Many modern zoomer soydevs call themselved "hackers" but there are basically none that would stay true to the original ethics and culture and be worthy of being called a true hacker, they just abuse the word as a cool term or a brand (see e.g. "hacker" news). It's pretty sad the word has become a laughable parody of its original meaning by being associated with groups such as Anonymous who are just a bunch of 14 year old children trying to look like "movie hackers". The hacker culture has been spoiled basically in the same ways the rest of society, and the difference between classic hacker culture and the "modern" one is similar to the difference between free software and open source, though perhaps more amplified -- the original culture of strong ethics has become twisted by capitalist trends such as self-interest, commercialization, fashion, mainstreamization, even shitty movie adaptations etc. The modern "hackers" are idiots who have never seen assembly, can't do math, they're turds in suits who make startups and work as influencers, they are tech consumers who use and even create bloat, and possibly even proprietary software. For the love of god, do NOT mimic such caricatures or give them attention -- not only are they not real hackers, they are simply retarded attention whores.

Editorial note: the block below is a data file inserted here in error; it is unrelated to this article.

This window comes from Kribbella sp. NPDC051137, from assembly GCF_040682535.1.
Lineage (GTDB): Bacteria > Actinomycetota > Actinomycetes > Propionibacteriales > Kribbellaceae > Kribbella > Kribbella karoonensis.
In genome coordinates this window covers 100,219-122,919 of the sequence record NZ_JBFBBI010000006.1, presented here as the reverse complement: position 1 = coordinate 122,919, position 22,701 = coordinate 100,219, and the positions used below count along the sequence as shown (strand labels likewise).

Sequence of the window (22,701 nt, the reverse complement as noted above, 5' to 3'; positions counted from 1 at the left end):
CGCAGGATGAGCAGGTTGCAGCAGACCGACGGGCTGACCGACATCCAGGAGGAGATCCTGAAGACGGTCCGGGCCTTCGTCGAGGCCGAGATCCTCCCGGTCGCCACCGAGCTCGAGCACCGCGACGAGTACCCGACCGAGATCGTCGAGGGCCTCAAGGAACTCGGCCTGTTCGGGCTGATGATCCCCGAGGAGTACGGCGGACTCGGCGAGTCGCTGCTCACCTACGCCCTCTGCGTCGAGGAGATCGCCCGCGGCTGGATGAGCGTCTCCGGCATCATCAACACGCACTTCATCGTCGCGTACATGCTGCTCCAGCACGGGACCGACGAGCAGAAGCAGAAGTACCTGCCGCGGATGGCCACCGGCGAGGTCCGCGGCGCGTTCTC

Security "Hackers"

Hacker nowadays very often refers to someone involved in computer security either as that who "protects" (mostly by looking for vulnerabilities and reporting them), so called white hat, or that who attacks, so called black hat. Those are not hackers in the original sense, they are hackers in the mainstream adopted meaning of someone breaking into a system. This kind of "hacker" betrays the original culture by supporting secrecy and censorship, i.e. "protection" of "sensitive information" mostly justified by so called "privacy" -- this is violating the original hacker's pursuit of absolute information freedom (note that e.g. Richard Stallman boycotted even the use of passwords at MIT, Raymond discourages from using anonymous handles and rather recommends going by your real name). These people are obsessed with anonymity, encryption, cryptocurrencies, cryptofascism and are also more often than not egoist people with shitty personalities. In addition they don't generally adhere to the original hacker culture in any way either, they are simply people breaking into systems for some kind of self benefit (yes, even the white hats), nothing more than that. Again, do NOT try to mimic these abominations.

Examples Of Hacks

{ As a redditfag I used to follow the r/devtricks subreddit, it contained some nice examples of hacks. ~drummyfish }

A great many commonly used tricks in programming could be regarded as hacks even though many are not called so because they are already well known and no longer innovative, a true hack is something new that impresses fellow hackers. And of course hacks may appear outside the area of technology as well. The following is a list of things that were once considered new hacks or that are good examples demonstrating the concept:

See Also